Moving With a Dog: How to Help Your Dog Adjust to a New Home
Your dog may not be able to help you pack and carry boxes, but that doesn’t mean they have to make moving even harder. Read on to learn more about making a smooth transition to a new home with pets in tow.
Nobody likes moving. Saying goodbye to one home and hello to a new one isn’t just emotionally taxing. There’s plenty of packing, hauling, and unpacking to ensure the process is just as physically demanding. Add a dog to the mix and things can become all the more stressful. Dogs aren’t much help with boxes and many will struggle to adjust to unfamiliar surroundings.
Dogs are creatures of habit. Even minute changes in their routines can cause anxiety, confusion, and even fear. It is important to provide your dog with the necessary support and guidance to help them adjust to the new home as quickly and easily as possible.
Plan ahead to avoid unpleasant surprises. With patience, understanding, and loving care, you can seamlessly (or with minimal seams, at least) help your pup transition to their new home.
Things to do before you move with a dog
To make the process easier for everyone, familiarizing your dog with all the moving supplies they’ll encounter ahead of time is critical. This will help create a positive association with the experience and reduce their anxiety on the big day.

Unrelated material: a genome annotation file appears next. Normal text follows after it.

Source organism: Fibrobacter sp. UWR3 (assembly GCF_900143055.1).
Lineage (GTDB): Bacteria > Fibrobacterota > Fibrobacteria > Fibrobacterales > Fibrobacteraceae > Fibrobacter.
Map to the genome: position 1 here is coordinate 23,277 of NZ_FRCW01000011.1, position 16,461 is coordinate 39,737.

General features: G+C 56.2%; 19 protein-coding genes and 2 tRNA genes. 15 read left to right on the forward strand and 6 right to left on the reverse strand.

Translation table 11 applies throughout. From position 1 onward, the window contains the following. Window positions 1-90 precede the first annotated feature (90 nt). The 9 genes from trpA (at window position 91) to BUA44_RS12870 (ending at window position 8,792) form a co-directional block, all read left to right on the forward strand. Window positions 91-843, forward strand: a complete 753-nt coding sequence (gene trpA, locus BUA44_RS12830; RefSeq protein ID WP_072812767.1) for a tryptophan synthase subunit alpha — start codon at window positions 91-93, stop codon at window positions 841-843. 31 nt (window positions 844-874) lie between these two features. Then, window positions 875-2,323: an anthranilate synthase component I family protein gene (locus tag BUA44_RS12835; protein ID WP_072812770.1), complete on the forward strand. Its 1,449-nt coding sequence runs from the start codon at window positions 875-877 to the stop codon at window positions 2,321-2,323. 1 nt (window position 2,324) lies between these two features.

- Introducing your pup to all the boxes and containers you’ll be using to pack your things. Encourage your dog to explore so that they can become comfortable with the new environment. If they love playing in boxes, why not let them sit inside the one that’ll soon carry kitchen or living room essentials.
- Prepare for the trip to your new home by introducing your dog to the moving van or whatever vehicle you’ll be using. If possible, take a few trips around the block with them before the actual move.
- Finally, making the move as comfortable as possible for your pup is important. Stock the car with water, food, and some of their favorite toys and other comforting possessions. Plus, plan to take plenty of breaks along the way.
Things to do while you pack and prepare for the move
It’s important to keep your dog’s mental and physical health in mind throughout the packing process. Provide interactive toys, puzzle feeders, and some of their favorite treats to keep them occupied while you sort and pack.
Give your dog some alone time in their favorite space to minimize stress. This could be a cozy bed, their crate, or any other area of the house. This will give your dog a sense of security and help them cope with the changes that inevitably come with moving.
Make sure to disrupt their usual routine as little as possible and wait to pack favorite items your dog might especially miss. Keep their bed, toys, and other items in familiar places and try to avoid packing them until you absolutely have to. Finally, make sure your dog is wearing their collar with proper identification when you move. This will help ensure that if your dog gets lost or confused, they can be reunited quickly and safely.
Tip: If your pup is particularly anxious during the moving process, speak to your veterinarian about safe options to keep them calm.